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How I am brewing with the Aeropress

Written by . Published on under the Coffee category.

An Aeropress and a mug on a scale on a kitchen counter

Over the last few weeks, I have been brewing using almost exactly the same recipe when I choose to use my Aeropress (which has been my go-to brewer recently). There are times when I really want to explore brewing variables but at the moment I just want to make some good cups of coffee. I have arrived at a recipe which I can use to make good cups of coffee consistently and that’s what matters to me the most right now.

I was chatting with someone yesterday who does not brew their own coffee at home and today I thought that I am not sharing the way in which I am brewing right now. I think sharing how I brew is useful so that (i) I can remember old recipes and; (ii) I can share what recipe gets me to a good cup of coffee. So, if you’re looking for a new Aeropress recipe to try or if you are new to the Aeropress and need a starting point, I have a recipe for you.

Here’s how I am brewing at home at the moment:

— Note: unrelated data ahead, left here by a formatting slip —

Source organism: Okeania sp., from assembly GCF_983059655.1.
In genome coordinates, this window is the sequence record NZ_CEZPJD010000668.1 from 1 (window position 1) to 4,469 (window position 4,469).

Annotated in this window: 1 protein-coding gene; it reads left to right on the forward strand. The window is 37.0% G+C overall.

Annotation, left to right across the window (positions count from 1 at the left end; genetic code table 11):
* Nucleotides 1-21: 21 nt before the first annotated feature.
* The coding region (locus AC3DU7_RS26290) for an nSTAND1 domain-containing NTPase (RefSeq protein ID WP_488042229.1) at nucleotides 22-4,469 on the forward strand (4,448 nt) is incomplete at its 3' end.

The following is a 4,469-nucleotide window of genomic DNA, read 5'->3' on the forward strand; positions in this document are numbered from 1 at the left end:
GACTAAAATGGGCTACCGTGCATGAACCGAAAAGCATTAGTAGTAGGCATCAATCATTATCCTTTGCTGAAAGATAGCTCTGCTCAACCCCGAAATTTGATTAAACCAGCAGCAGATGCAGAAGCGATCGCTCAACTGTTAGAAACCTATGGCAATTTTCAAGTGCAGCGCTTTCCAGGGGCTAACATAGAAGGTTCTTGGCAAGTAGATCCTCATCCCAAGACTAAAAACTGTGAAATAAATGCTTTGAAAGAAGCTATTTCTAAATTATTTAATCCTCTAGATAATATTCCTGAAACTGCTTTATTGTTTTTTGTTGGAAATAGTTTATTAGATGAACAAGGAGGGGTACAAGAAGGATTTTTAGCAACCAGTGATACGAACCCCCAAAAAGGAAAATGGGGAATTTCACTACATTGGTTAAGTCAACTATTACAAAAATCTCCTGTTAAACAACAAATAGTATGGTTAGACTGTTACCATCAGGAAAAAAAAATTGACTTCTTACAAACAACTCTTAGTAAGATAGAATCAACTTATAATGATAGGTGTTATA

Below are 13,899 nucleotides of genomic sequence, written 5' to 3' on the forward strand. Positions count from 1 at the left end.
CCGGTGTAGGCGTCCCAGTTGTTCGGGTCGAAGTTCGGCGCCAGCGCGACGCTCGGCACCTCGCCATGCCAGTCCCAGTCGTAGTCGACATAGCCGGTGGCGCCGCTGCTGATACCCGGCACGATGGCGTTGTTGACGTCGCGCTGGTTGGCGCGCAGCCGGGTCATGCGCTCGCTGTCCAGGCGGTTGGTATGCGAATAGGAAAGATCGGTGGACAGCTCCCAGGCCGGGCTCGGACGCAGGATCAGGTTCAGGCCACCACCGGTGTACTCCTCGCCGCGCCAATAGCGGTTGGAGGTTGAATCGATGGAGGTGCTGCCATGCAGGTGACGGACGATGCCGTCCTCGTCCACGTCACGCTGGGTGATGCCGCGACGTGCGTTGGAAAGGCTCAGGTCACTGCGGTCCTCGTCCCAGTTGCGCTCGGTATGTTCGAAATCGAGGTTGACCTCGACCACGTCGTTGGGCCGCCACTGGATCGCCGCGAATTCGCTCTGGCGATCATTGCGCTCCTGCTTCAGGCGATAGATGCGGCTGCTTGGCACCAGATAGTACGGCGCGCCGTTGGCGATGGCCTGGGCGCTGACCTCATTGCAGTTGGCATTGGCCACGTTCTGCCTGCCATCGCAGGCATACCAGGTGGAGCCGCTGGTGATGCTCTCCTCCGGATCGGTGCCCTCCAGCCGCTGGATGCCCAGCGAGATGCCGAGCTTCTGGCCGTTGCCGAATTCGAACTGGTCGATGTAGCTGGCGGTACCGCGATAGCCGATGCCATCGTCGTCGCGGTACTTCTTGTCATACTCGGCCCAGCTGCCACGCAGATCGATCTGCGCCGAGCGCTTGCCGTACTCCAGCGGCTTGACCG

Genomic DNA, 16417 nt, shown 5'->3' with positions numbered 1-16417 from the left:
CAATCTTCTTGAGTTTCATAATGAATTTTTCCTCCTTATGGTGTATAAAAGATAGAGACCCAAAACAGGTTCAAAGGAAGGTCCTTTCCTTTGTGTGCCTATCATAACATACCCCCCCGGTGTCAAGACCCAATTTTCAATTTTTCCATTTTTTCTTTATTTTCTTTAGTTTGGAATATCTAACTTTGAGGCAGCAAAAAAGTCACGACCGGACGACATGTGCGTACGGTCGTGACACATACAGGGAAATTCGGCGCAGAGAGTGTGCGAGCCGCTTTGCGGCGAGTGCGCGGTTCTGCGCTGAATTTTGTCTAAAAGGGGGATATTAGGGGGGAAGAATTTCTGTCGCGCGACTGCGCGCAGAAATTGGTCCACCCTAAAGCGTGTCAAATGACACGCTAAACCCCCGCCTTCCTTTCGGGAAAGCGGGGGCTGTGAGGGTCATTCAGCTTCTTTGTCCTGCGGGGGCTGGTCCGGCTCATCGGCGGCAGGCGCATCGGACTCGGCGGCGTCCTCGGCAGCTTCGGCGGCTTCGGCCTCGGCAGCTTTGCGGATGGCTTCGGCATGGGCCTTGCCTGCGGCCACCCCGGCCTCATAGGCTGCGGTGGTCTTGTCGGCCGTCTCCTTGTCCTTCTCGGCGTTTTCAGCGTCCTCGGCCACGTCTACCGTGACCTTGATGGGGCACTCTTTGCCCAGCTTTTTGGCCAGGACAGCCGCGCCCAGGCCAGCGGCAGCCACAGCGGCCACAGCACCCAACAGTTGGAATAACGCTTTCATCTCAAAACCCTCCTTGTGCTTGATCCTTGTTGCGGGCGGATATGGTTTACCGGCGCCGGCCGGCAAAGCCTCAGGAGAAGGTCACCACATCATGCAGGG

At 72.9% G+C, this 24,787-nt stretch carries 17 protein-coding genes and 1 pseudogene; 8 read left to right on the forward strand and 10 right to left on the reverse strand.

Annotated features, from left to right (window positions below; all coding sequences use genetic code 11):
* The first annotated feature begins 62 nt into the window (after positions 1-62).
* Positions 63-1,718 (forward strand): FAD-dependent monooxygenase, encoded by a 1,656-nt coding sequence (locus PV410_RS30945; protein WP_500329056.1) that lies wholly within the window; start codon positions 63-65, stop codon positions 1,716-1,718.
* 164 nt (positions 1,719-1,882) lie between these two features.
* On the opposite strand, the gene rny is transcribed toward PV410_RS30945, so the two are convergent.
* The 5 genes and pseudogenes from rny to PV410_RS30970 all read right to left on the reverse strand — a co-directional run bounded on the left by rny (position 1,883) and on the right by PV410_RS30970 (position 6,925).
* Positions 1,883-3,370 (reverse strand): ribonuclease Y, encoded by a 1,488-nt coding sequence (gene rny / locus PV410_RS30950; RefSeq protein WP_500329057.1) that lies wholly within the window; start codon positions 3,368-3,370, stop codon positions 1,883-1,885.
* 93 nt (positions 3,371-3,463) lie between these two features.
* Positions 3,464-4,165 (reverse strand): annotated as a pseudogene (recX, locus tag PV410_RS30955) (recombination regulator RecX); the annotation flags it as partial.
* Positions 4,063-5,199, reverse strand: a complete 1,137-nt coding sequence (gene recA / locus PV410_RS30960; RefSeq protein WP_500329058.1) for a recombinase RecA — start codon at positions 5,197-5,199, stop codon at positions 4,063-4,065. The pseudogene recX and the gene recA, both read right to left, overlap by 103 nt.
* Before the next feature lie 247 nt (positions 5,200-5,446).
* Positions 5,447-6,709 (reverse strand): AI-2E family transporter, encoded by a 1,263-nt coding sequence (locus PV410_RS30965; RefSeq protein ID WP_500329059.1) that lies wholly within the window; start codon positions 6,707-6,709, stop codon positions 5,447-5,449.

Ratio: 15 grams of coffee to 250 grams of water

Special equipment: Cloth filter (optional)

  1. Grind coffee to the 17 setting on my Baratza Encore (a medium setting).
  2. Place cloth filter in Aeropress filter cap and check that there are no gaps between the filter and the brewing chamber on the edges (this will help prevent any sediment getting through the filter). You can use a paper filter instead and you do not have to check it because they are a lot easier to put in than a cloth filter.
  3. Pour coffee into the Aeropress. Pour 250 grams of water over the coffee and start the timer.
  4. Stir the coffee three times.
  5. Attach the plunger to the top of the Aeropress and pull the plunger up slightly.
  6. Wait until 1:10.
  7. Remove the plunger from the Aeropress. Stir the coffee three times.
  8. Place the plunger back on the Aeropress. Push slowly. Your push should take about 30 seconds, perhaps more.
  9. Remove the filter cap, remove the cloth filter (if you are using one), then discard your used ground coffee into the bin.
  10. Rinse Aeropress, filter cap, and whatever you used to stir the coffee.
  11. Enjoy your brew.

The above recipe is based on Tim Wendleboe’s Aeropress recipe with a few modifications in terms of the time, dose, and brewing ratio.

I have made some incredible brews with this recipe without using a cloth filter. If you are new to brewing at home, I’d recommend opting for a paper filter, which do not require the level of maintenance that a cloth filter does. If you do choose to use a paper filter, I suggest you put two paper filters in your Aeropress. I have found this leads to a better cup than you can make with one filter.

I may change my recipe in the future but for now what I shared above is what I like to use. While it’s interesting to experiment with coffee, sometimes I need to take a break from new recipes, and that’s fine. Coffee is not just about the process: it’s about the final cup of coffee that you make.

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